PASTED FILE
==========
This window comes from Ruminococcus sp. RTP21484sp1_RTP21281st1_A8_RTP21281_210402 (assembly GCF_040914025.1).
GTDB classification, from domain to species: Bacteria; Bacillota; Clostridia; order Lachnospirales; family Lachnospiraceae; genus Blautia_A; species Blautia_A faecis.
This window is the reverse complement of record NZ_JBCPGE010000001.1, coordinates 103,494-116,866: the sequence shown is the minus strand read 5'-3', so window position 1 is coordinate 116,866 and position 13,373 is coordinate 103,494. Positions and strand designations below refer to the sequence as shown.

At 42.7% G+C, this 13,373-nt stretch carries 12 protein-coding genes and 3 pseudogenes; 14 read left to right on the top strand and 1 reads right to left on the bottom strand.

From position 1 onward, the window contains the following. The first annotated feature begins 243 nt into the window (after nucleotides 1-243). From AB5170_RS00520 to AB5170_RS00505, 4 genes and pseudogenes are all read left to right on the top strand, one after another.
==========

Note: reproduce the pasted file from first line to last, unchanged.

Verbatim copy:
This window comes from Ruminococcus sp. RTP21484sp1_RTP21281st1_A8_RTP21281_210402 (assembly GCF_040914025.1).
GTDB classification, from domain to species: Bacteria; Bacillota; Clostridia; order Lachnospirales; family Lachnospiraceae; genus Blautia_A; species Blautia_A faecis.
This window is the reverse complement of record NZ_JBCPGE010000001.1, coordinates 103,494-116,866: the sequence shown is the minus strand read 5'-3', so window position 1 is coordinate 116,866 and position 13,373 is coordinate 103,494. Positions and strand designations below refer to the sequence as shown.

At 42.7% G+C, this 13,373-nt stretch carries 12 protein-coding genes and 3 pseudogenes; 14 read left to right on the top strand and 1 reads right to left on the bottom strand.

From position 1 onward, the window contains the following. The first annotated feature begins 243 nt into the window (after nucleotides 1-243). From AB5170_RS00520 to AB5170_RS00505, 4 genes and pseudogenes are all read left to right on the top strand, one after another.